According to every available online dictionary out there, the word decrepisy doesn’t actually exist. Yet it does, as the name of your band at least, and it has got to mean something. Would you care to assist in putting this semantic dilemma out of the way first, before we move any further?
Kyle: I like names like Rottrevore, Inepsy, Slugathor, Amebix, seemingly based on words but having their own aesthetic as perceived by the individual. One of the themes of the lyrics, name, and art is life in decay. The practice of rotting while alive, becoming nothing to know our essence beyond name and form. As human animals we are informed by our ancestors’ genes, genetic trauma, what we absorb in the womb, societal and familial conditioning all affecting our psyches, nervous systems, and belief systems. Mostly on an unconscious level. To rot into one’s self and digest these horrors is Decrepisy.
That is pretty much how your label describes the band as well, as an exploration of genetic trauma, deformed psyche, psycho-somatic suffering, spirit made flesh, trapped in a human/animal cage of blood and bone and nervous system through which the only reprieve is decomposing form. Purity through rot. Does this definition mean that the ultimate decomposition, in your opinion, represent the only salvation human beings can actually rely on, that purity can only be obtained through rotting, and that the disappearance into nothingness, both physically and spiritually, is the ultimate destiny of human existence?
Kyle: I do not claim that. It’s far too complex. An ego wired to a nervous system, human. No one escapes this. I think it’s a powerful practice and very overlooked in material focused cultures to be still. There is so much subtlety and depth in stillness and the unknown. The space between sounds is massive compared to sound itself. I find a sense of deep knowing and personal truth in being. There’s nothing to become in being. It’s not even a question. Divinity is inherent in breathe. Purity through rot.
Does the title Emetic Communion refer to the desired effect the album’s musical substance should ideally have on the listeners, in a sense that all of us listening to it should in a perfect world feel the urge to vomit by the end of it, thus forming some kind of grotesque communion?
Kyle: The concept of Emetic Communion is about intimacy making one sick, anxious, isolated. Two people vomiting into each other’s empty voids, trying to get whole from unconscious unmet needs. Being suffocated in the womb by the mother’s anxiety, depression, repressed anger, and grief. Betrayed and abandoned somatically. Empty words suffocate, empty touch isolates.
As musicians that all have more than one creative outlet at present, and had many more over the years, why it was important for you to form a band like Decrepisy and add it to the long list of bands that all four of you already play in, of which many aren’t all that dissimilar to this one? What kind of hole Decrepisy in particular needs to fill, what kind of purpose to serve, thirst to quench, that other bands you are engaged with fail to?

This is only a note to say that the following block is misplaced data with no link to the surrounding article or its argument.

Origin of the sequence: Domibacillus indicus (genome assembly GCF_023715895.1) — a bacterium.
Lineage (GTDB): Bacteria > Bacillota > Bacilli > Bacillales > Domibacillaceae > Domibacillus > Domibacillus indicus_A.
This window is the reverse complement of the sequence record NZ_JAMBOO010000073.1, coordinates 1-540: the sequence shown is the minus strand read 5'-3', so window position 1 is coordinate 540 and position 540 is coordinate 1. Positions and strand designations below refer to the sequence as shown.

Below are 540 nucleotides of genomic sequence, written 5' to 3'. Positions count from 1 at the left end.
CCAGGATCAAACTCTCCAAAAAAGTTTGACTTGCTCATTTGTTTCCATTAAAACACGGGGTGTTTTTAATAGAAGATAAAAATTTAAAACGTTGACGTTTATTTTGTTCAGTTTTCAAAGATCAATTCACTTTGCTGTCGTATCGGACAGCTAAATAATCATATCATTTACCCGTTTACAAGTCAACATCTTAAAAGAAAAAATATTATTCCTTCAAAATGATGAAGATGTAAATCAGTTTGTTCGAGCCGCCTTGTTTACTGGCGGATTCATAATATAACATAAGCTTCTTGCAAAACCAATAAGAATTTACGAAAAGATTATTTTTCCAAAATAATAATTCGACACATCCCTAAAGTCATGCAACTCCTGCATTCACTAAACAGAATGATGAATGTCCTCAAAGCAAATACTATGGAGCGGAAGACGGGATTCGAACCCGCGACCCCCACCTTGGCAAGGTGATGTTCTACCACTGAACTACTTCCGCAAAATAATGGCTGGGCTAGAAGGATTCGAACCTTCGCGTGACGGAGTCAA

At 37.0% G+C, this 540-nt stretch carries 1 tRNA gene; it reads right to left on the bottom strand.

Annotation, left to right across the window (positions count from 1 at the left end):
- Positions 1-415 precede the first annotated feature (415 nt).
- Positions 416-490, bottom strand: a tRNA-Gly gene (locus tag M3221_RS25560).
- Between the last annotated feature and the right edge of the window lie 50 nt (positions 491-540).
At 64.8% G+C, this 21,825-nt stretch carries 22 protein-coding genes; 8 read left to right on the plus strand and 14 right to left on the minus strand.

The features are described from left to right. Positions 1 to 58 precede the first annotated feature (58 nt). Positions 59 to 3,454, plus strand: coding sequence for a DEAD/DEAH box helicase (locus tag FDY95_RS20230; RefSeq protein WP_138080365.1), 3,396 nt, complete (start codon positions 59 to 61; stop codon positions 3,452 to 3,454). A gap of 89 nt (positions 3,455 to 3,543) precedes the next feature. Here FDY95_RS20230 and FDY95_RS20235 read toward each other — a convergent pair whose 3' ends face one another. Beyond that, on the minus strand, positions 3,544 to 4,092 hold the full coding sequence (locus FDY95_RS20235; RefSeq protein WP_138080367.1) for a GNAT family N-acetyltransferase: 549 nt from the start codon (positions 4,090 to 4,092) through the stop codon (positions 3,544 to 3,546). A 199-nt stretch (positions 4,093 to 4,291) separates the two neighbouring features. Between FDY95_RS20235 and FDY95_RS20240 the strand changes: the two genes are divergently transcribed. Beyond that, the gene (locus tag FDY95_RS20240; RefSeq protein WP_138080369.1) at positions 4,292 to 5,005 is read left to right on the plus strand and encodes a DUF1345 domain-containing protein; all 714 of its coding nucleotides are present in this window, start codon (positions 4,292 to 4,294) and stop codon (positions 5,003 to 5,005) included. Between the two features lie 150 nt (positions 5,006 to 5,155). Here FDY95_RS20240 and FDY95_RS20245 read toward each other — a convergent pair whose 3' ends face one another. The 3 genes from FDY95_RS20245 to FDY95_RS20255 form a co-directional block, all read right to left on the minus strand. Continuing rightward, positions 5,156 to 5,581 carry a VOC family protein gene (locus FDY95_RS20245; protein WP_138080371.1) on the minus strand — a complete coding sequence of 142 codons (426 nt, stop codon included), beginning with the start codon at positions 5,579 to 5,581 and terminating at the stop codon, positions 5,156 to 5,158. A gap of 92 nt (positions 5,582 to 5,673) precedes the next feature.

Kyle: Since I am no longer in Vastum or Acephalix, Decrepisy is my only death metal band. To me Decrepisy does not sound similar at all to any of the other member’s bands. I wrote the music in Acephalix and 1/3 of the music in Vastum so there will be similarities. For me Decrepisy is a necessary outlet for my psyche to release and honor my demons. The underworld must be met and respected as the power and majesty it is.
Speaking of the underworld, does Decrepisy in any way, shape, or form reflect your stances on life, philosophy, spirituality, religion, or is the band’s purpose to merely mirror your appreciation for this particular kind of sonic aesthetics?
Kyle: Ultimately it is an offering for anyone who loves this kind of music. When I listen to death metal, it’s all about the vibe that is created, how it makes me feel. The lyrics are an afterthought, if even that. And I think there is a lot of power energetically to words and intentions. When I write lyrics they are often something seeping through from my unconscious that I don’t fully comprehend until later.
With all due respect to Chaos Records, one would think that some bigger US based players would surely be interested in releasing Emetic Communion, labels like 20 Buck Spin or Dark Descent Records, for example. That said, why did you decide to release the album on three different formats through three different labels?
Kyle: Jonny and Charlie were working with Steven at Seed Of Doom for their Thanamagus release. They sent him some rehearsal tracks of Decrepisy and he was into it. Since Seed Of Doom is in the Netherlands we wanted a US label, Life After Death, to co-release it to cut down on shipping costs for people ordering tapes and records. Steven has been amazing to work with, he did all the graphic design and layouts for all the formats. I really knew what I wanted, grimey death metal and early Christian Death, death rock/goth aesthetic. He nailed it beautifully in a deathly way. Neither label does CDs and Chaos was interested and we definitely wanted the Mexican death heads to hear it.